Presenters

Sarah PetersFollow

Academic department under which the project should be listed

SPCEET - Electrical and Computer Engineering

Faculty Sponsor Name

Bill Diong

Abstract (300 words maximum)

Gestational diabetes is one of the most common issues that a pregnant woman encounters that could result in harm to both the woman and child. Due to this issue, the woman’s glucose and insulin levels should be carefully monitored throughout her pregnancy to assess the need for prescribed diabetic medication to help regulate those levels. In this research, the objectives is to develop a MATLAB computer program of the Oral Minimal Model, which is a model that can be used to estimate a person’s insulin sensitivity from an oral glucose tolerance test (OGTT) where plasma glucose and insulin levels are determined from blood samples collected from subjects at seven different time instants of 0, 10, 20, 30, 60, 90, and 120 minutes. As of this moment, the program has been completed, tested, and then applied to patient data collected by Dr. Katie Ingram’s research team, producing some promising results on estimating their individual glucose effectiveness (Sg), insulin sensitivity (Si), and rate constant (k3) characteristics.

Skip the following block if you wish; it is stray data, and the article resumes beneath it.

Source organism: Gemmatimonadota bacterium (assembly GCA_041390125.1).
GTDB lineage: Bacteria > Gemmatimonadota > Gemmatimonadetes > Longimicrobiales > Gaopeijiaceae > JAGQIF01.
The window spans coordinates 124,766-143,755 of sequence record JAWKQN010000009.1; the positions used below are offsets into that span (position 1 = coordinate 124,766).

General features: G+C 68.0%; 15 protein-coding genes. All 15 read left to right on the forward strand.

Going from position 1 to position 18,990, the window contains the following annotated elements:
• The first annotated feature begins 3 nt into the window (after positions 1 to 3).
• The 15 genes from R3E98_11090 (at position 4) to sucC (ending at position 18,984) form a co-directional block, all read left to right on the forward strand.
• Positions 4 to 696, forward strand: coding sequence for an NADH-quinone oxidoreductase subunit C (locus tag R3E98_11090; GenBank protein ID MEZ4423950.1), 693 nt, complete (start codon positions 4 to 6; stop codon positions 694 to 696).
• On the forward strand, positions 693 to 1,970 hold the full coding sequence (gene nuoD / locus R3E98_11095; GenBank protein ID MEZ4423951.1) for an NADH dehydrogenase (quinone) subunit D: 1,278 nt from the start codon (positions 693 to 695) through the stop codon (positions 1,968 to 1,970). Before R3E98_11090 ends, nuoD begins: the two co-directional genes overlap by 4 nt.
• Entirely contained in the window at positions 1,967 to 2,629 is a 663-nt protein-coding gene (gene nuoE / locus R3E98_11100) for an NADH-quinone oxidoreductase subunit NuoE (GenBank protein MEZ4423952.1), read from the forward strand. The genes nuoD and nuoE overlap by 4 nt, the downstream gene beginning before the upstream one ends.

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Oral Minimal Model for Gestational Diabetes

Gestational diabetes is one of the most common issues that a pregnant woman encounters that could result in harm to both the woman and child. Due to this issue, the woman’s glucose and insulin levels should be carefully monitored throughout her pregnancy to assess the need for prescribed diabetic medication to help regulate those levels. In this research, the objectives is to develop a MATLAB computer program of the Oral Minimal Model, which is a model that can be used to estimate a person’s insulin sensitivity from an oral glucose tolerance test (OGTT) where plasma glucose and insulin levels are determined from blood samples collected from subjects at seven different time instants of 0, 10, 20, 30, 60, 90, and 120 minutes. As of this moment, the program has been completed, tested, and then applied to patient data collected by Dr. Katie Ingram’s research team, producing some promising results on estimating their individual glucose effectiveness (Sg), insulin sensitivity (Si), and rate constant (k3) characteristics.